4. HarryMonmouth said on June 19, 2012 at 11:07 am

    Thanks very much for this. Forgot my power supply today so had to use an old xp machine at work. I needed the tech guy to log in because I didn’t have administrator privileges. Problem was he had no idea how to do this. Luckily I had memorised your instructions and jumped into the command line and sorted it out. The look of bemusement on his face made my morning. :)

  5. witek said on November 2, 2011 at 7:42 pm

    Henk Poley, thanks for info how to solve Extended error (BÅ‚Ä…d rozszerzeony). Your solution worked!

    1. Ramesh said on January 3, 2012 at 12:59 pm

      Thanks Henk Poley,

      Your solution worked fine for extended error, thanks a lot

  6. qazzi said on June 15, 2011 at 10:26 pm

    well i have ipv6 installed only problem is my ISP doen’nt support it yet….i wonder when will they able to support it.

  7. Henk Poley said on June 8, 2011 at 10:42 am

    I got an “extended error” while running the command. Run this fixed that:

    esentutl /p %windir%\security\Database\secedit.sdb

  8. Dougle said on February 7, 2011 at 11:51 am

    I think it’s worth pointing out that unless your router and firewall support IPv6, you have little in the way control over some aspects of the IPv6 stack.

    For anyone interested in this a good read can be found at: (PDF)

    If you want to test IPv6 but you find your ISP doen’t natively support the protocol, your best option would be to sign-up for a free tunnel, either 6in4 or 6to4, from a reputable tunnel broker, such as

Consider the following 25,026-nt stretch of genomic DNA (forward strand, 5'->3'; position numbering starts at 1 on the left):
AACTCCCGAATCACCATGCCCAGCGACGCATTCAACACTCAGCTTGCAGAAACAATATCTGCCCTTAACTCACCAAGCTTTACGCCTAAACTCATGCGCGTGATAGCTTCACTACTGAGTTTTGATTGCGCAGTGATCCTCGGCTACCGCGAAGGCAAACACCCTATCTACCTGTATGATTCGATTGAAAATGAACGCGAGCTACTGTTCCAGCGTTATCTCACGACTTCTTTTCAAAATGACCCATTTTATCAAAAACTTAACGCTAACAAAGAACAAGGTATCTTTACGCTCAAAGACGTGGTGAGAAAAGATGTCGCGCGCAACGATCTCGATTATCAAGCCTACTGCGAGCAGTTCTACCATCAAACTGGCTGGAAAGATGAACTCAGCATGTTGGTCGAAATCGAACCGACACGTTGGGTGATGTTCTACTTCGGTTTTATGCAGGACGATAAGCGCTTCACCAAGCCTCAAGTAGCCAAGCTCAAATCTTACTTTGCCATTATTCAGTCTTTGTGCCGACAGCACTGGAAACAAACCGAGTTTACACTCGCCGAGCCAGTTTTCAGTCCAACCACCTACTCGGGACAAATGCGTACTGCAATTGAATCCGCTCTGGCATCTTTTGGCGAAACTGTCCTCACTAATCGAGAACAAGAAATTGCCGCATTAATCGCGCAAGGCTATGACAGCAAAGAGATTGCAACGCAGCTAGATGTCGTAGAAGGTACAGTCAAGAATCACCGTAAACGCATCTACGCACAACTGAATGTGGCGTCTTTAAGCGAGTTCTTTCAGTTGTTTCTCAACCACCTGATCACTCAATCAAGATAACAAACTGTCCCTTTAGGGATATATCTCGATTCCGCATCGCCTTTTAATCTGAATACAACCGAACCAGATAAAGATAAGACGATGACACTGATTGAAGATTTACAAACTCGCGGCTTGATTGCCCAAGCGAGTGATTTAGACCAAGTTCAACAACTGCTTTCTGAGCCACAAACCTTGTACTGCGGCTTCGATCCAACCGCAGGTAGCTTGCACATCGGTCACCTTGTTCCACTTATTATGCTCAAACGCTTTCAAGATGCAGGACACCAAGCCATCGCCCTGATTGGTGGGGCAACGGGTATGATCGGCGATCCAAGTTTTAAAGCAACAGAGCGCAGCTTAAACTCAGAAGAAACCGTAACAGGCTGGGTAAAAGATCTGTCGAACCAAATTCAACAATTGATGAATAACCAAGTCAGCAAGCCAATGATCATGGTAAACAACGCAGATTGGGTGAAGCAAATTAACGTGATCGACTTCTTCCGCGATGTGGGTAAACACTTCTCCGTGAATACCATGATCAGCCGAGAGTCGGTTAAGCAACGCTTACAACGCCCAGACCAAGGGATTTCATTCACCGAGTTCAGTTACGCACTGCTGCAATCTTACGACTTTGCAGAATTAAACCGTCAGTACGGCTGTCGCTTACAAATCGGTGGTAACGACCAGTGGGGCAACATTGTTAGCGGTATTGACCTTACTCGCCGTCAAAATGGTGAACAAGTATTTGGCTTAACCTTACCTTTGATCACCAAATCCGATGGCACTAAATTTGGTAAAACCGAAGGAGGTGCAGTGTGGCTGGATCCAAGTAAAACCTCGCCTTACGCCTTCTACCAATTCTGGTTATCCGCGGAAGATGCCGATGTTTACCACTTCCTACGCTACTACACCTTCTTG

1. Martin said on February 7, 2011 at 2:01 pm

      Dougle great addition, thanks for posting.

  9. Martin said on February 7, 2011 at 9:21 am

    Stefano you do not need to do that. As I said, it is already enabled on Vista and 7.

  10. Dougle said on February 7, 2011 at 5:36 am

    “Most ISPs are in the process of enabling the IPv6 protocol which is then available for usage in addition to the currently used IPv4 protocol. ”

    I think that’s a bit of a stretch, Martin. For the majority, especially in the US and Europe, some form of Carrier Grade NAT, is the mostly likely path, at least in the foreseeable future. The picture is somewhat different in ASIA.

    Unfortunately, most implementations of CGN will have an impact on performance, and if you want a routable IPv4 address, it’s going to cost.

  11. Marco Rinaldi said on February 6, 2011 at 9:25 pm
    1. DanTe said on February 6, 2011 at 11:09 pm

      More like:

      cmd.exe, netsh interface ipv6 install

      That link yields a 404 error, Rinaldi.

      1. Marco Rinaldi said on February 6, 2011 at 11:13 pm
  12. Transcontinental said on February 6, 2011 at 9:07 pm

    Thanks, Martin, aany side effects, issues to install IPv6 protocol before it be required ? I know nothing about this.

    1. Martin said on February 6, 2011 at 9:24 pm

      I’m not aware of any. It is just another protocol.

      1. Transcontinental said on February 6, 2011 at 9:37 pm

        OK — Presently I’m googling on this topic and it seems that the winds of IPv6 are really starting to blow on people’s interests …